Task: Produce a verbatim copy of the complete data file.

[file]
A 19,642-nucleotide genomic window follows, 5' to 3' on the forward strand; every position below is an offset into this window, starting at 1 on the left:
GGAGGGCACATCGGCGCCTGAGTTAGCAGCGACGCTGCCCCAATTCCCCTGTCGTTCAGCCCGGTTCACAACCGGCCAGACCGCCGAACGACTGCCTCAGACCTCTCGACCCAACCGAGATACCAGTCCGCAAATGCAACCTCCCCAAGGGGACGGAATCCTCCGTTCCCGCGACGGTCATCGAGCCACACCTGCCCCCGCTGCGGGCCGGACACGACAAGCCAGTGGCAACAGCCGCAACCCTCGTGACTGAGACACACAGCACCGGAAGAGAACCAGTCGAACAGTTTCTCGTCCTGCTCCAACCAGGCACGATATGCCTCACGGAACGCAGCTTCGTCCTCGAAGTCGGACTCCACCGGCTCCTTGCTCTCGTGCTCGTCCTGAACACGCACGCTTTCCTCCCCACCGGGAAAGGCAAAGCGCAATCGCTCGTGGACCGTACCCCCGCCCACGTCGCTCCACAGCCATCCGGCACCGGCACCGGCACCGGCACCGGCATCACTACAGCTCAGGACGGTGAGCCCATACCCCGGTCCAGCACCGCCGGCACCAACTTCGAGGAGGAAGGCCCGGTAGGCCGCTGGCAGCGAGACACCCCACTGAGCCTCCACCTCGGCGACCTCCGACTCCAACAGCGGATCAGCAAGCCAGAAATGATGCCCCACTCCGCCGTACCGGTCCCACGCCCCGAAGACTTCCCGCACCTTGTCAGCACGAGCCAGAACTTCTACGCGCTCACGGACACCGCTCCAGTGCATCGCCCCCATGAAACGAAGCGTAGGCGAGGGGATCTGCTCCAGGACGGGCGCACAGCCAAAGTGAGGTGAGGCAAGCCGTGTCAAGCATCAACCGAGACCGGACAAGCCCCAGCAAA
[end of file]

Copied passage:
A 19,642-nucleotide genomic window follows, 5' to 3' on the forward strand; every position below is an offset into this window, starting at 1 on the left:
GGAGGGCACATCGGCGCCTGAGTTAGCAGCGACGCTGCCCCAATTCCCCTGTCGTTCAGCCCGGTTCACAACCGGCCAGACCGCCGAACGACTGCCTCAGACCTCTCGACCCAACCGAGATACCAGTCCGCAAATGCAACCTCCCCAAGGGGACGGAATCCTCCGTTCCCGCGACGGTCATCGAGCCACACCTGCCCCCGCTGCGGGCCGGACACGACAAGCCAGTGGCAACAGCCGCAACCCTCGTGACTGAGACACACAGCACCGGAAGAGAACCAGTCGAACAGTTTCTCGTCCTGCTCCAACCAGGCACGATATGCCTCACGGAACGCAGCTTCGTCCTCGAAGTCGGACTCCACCGGCTCCTTGCTCTCGTGCTCGTCCTGAACACGCACGCTTTCCTCCCCACCGGGAAAGGCAAAGCGCAATCGCTCGTGGACCGTACCCCCGCCCACGTCGCTCCACAGCCATCCGGCACCGGCACCGGCACCGGCACCGGCATCACTACAGCTCAGGACGGTGAGCCCATACCCCGGTCCAGCACCGCCGGCACCAACTTCGAGGAGGAAGGCCCGGTAGGCCGCTGGCAGCGAGACACCCCACTGAGCCTCCACCTCGGCGACCTCCGACTCCAACAGCGGATCAGCAAGCCAGAAATGATGCCCCACTCCGCCGTACCGGTCCCACGCCCCGAAGACTTCCCGCACCTTGTCAGCACGAGCCAGAACTTCTACGCGCTCACGGACACCGCTCCAGTGCATCGCCCCCATGAAACGAAGCGTAGGCGAGGGGATCTGCTCCAGGACGGGCGCACAGCCAAAGTGAGGTGAGGCAAGCCGTGTCAAGCATCAACCGAGACCGGACAAGCCCCAGCAAA